A new kind of boat in our waters

L/B Robert will pile drive foundations into the seabed
Fri, 09/18/2015 - 8:45am

A large, strange looking boat had people guessing the purpose of its existence a few miles off of the coast of Block Island on Monday, Sept. 14.

According to Deepwater Wind project liaison Bryan Wilson, the unusual vessel is a lift-boat called the Robert, and it has been charged with carrying out various construction activities on the Block Island Wind Farm project. The boat attracted onlookers who were seen snapping photographs of the boat while standing atop the Southeast Lighthouse bluffs and from vehicles parked on Spring Street. 

The L/B Robert, built by Montco Offshore, which is like a small floating city, contains a self-elevating hull, three 335-foot long legs and the ability to rise 240 feet above sea level at a maximum working water depth of 280 feet. The ship is 185 feet in length, weighs 500 tons, hosts 112,012 gallons of potable water, is powered by diesel and electric energy, has a maximum deck load of 1,500,000 pounds and generates 6,700 kilowatts of power.

Its main deck is comprised of four cranes of varying sizes: a 500-ton primary crane, a 60-ton starboard crane, a 25-ton stern crane and 10-ton port amid-ship crane. The vessel’s living quarters accommodates 152 people, including a galley  and mess area, and has six washers and dryers.

“Lift-boat Robert is being added to the vessel spread this week and will support the ongoing installation activities,” said Deepwater Wind spokesperson Meaghan Wims.  

Joseph A. Orgeron, Ph.D., who is Chief technology Officer for Montco Offshore, Inc. said that the company was approached by Deepwater Wind officials about utilizing the lift-boat Robert during an International Offshore Drilling Program expedition in Atlantic City, New Jersey in 2009.

“We thought if an offshore wind project got off the ground, it would be the one in Block Island,” said Orgeron, who noted that his company primarily works on oil platforms in the Gulf. “Economically, Block Island was the project with the highest probability.”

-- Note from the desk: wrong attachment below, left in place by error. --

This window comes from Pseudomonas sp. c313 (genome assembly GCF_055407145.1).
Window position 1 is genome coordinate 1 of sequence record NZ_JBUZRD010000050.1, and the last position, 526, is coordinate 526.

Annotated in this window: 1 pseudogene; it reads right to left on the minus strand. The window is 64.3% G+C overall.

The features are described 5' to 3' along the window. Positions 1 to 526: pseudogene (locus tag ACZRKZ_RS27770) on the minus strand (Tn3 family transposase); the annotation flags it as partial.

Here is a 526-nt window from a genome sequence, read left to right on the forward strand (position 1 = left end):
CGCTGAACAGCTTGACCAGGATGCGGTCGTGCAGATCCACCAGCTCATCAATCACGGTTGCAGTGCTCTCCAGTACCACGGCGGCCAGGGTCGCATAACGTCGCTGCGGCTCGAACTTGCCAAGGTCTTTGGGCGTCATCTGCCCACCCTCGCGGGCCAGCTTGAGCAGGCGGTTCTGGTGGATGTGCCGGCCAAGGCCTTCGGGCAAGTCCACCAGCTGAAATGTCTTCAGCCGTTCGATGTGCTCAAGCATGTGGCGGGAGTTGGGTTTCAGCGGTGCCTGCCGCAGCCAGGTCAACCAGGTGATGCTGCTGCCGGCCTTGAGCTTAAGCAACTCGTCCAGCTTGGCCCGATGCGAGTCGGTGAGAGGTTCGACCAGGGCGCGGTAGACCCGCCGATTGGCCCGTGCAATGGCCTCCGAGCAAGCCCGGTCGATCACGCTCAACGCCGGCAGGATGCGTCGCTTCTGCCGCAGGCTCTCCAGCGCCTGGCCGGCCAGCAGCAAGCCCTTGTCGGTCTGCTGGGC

Orgeron noted that the L/B Robert traveled the estimated 14-day, 1,600 mile trip to Block Island “on her own power leaving from Port Fourchon, Louisiana Sept. 1 at 5 p.m., passing Key West, Miami and up the entire east-coast. She actually made it in exactly 13 days, arriving on Sept. 14 at 6 p.m., and made only one, one hour stop off Avon, New Jersey, for our engineer to check something out with the engine.”

Now the Robert is tasked with construction activities at the Block Island Wind Farm. Orgeron said that the rough seas and firm seabed at the wind farm site might cause some minor jarring when the vessel is in change mode.

“The L/B Robert normally works in the Gulf of Mexico where the seafloor is comprised of comparatively very-soft soils, more like a stiff-pudding,” explained Orgeron. “For that reason, the vessel has a pad attached at the very bottom of each of the three legs. On the very firm sand, fine-gravel seafloor around Block Island, we are expecting little to no penetration at all. In these situations, the new concern is changing modes in less than calm seas and experiencing some unwanted jarring. But this is a comfort thing, not a stability thing.”

“We expect the Robert will perform well,” said Wims. “It’s standard practice for the vessel to adjust its operating schedule accordingly, based on weather conditions.”

The primary job of the Robert on the Block Island Wind Farm will be utilizing a MENCK hydraulic hammer to pile drive the five steel foundations into the seabed. The Robert will also be utilized in placing and securing the deck platforms atop the foundations.

Per the MENCK website, the MENCK “MHU hydraulic hammer is the lightest hydraulic pile driving system available” and its components have been designed to minimize its footprint on a working barge.

The website notes that, “The MHU is submersible and delivers its blow directly to the pile eliminating the need for expensive adapting and cushion rings. Energy is transferred directly from the hammer to the pile eliminating the need for a cushion block. Our engineering team has designed a hammer that is easy to operate, easy to maintain, maximizes energy efficiency and has many safety features.”

Another large jackup vessel called the Fred. Olsen Windcarrier, which is almost triple the size of the Robert, will also be engaged at some point in construction of the Block Island Wind Farm project. 

Wind Farm update

Despite some minor setbacks and safety issues, construction on the Block Island Wind Farm has been progressing. Three of the five steel wind farm foundations have been installed in the water. Bryan Wilson, project manager for Deepwater Wind, said that foundations two, three and five have been placed in the water. The foundations are standing in about 90 feet of water approximately three miles off the southeast coast of Block Island.

“Three jackets are in the water,” said Wims. “We’ll be moving toward installation of the fourth foundation in the coming days, and pile driving activities continue. Multiple vessels are working simultaneously at the site.”

Foundation number one, presented on Monday, July 27 to the public, as the ceremonial and historical “steel in the water” moment for Deepwater Wind, has been undergoing repair at a shipyard in New Jersey.

Deepwater Wind said that the installation of all five of the foundations would be completed by the end of Sept.

The offshore wind energy company has stated that its five-turbine, 30-megawatt Block Island Wind Farm pilot project will be operational in the fall of 2016.